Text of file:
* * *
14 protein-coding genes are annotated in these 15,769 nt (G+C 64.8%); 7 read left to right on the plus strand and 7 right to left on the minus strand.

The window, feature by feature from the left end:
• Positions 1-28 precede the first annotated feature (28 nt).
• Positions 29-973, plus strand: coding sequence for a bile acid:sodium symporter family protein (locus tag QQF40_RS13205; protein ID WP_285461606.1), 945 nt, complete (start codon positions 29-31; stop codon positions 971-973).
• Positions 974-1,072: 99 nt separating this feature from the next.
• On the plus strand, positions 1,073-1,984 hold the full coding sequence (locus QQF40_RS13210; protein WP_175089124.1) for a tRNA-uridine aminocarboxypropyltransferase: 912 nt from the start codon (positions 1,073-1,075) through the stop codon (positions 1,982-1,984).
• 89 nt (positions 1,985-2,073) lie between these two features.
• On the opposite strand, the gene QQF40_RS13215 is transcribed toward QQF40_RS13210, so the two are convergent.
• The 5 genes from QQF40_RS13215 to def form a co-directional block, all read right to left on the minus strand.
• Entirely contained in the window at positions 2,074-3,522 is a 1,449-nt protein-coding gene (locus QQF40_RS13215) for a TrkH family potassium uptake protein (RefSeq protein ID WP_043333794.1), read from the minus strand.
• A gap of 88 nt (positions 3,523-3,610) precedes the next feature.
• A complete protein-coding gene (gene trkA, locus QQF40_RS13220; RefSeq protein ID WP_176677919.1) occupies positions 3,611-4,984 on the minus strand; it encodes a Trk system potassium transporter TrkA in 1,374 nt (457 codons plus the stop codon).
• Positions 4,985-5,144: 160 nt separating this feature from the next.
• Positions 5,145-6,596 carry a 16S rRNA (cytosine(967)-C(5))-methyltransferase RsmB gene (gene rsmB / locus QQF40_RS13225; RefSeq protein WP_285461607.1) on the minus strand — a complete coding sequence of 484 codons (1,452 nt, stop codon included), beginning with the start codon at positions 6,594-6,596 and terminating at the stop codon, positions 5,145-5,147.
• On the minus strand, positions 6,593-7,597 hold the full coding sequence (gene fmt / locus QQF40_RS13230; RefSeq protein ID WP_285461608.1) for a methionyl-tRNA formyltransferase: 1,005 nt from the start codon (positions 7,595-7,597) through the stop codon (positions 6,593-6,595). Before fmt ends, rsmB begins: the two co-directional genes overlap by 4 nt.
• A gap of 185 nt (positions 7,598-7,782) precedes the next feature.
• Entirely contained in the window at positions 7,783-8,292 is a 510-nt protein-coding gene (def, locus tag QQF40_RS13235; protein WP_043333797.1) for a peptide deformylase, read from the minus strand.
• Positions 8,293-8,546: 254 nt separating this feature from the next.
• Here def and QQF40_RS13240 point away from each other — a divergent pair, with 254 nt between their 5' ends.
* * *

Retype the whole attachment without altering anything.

14 protein-coding genes are annotated in these 15,769 nt (G+C 64.8%); 7 read left to right on the plus strand and 7 right to left on the minus strand.

The window, feature by feature from the left end:
• Positions 1-28 precede the first annotated feature (28 nt).
• Positions 29-973, plus strand: coding sequence for a bile acid:sodium symporter family protein (locus tag QQF40_RS13205; protein ID WP_285461606.1), 945 nt, complete (start codon positions 29-31; stop codon positions 971-973).
• Positions 974-1,072: 99 nt separating this feature from the next.
• On the plus strand, positions 1,073-1,984 hold the full coding sequence (locus QQF40_RS13210; protein WP_175089124.1) for a tRNA-uridine aminocarboxypropyltransferase: 912 nt from the start codon (positions 1,073-1,075) through the stop codon (positions 1,982-1,984).
• 89 nt (positions 1,985-2,073) lie between these two features.
• On the opposite strand, the gene QQF40_RS13215 is transcribed toward QQF40_RS13210, so the two are convergent.
• The 5 genes from QQF40_RS13215 to def form a co-directional block, all read right to left on the minus strand.
• Entirely contained in the window at positions 2,074-3,522 is a 1,449-nt protein-coding gene (locus QQF40_RS13215) for a TrkH family potassium uptake protein (RefSeq protein ID WP_043333794.1), read from the minus strand.
• A gap of 88 nt (positions 3,523-3,610) precedes the next feature.
• A complete protein-coding gene (gene trkA, locus QQF40_RS13220; RefSeq protein ID WP_176677919.1) occupies positions 3,611-4,984 on the minus strand; it encodes a Trk system potassium transporter TrkA in 1,374 nt (457 codons plus the stop codon).
• Positions 4,985-5,144: 160 nt separating this feature from the next.
• Positions 5,145-6,596 carry a 16S rRNA (cytosine(967)-C(5))-methyltransferase RsmB gene (gene rsmB / locus QQF40_RS13225; RefSeq protein WP_285461607.1) on the minus strand — a complete coding sequence of 484 codons (1,452 nt, stop codon included), beginning with the start codon at positions 6,594-6,596 and terminating at the stop codon, positions 5,145-5,147.
• On the minus strand, positions 6,593-7,597 hold the full coding sequence (gene fmt / locus QQF40_RS13230; RefSeq protein ID WP_285461608.1) for a methionyl-tRNA formyltransferase: 1,005 nt from the start codon (positions 7,595-7,597) through the stop codon (positions 6,593-6,595). Before fmt ends, rsmB begins: the two co-directional genes overlap by 4 nt.
• A gap of 185 nt (positions 7,598-7,782) precedes the next feature.
• Entirely contained in the window at positions 7,783-8,292 is a 510-nt protein-coding gene (def, locus tag QQF40_RS13235; protein WP_043333797.1) for a peptide deformylase, read from the minus strand.
• Positions 8,293-8,546: 254 nt separating this feature from the next.
• Here def and QQF40_RS13240 point away from each other — a divergent pair, with 254 nt between their 5' ends.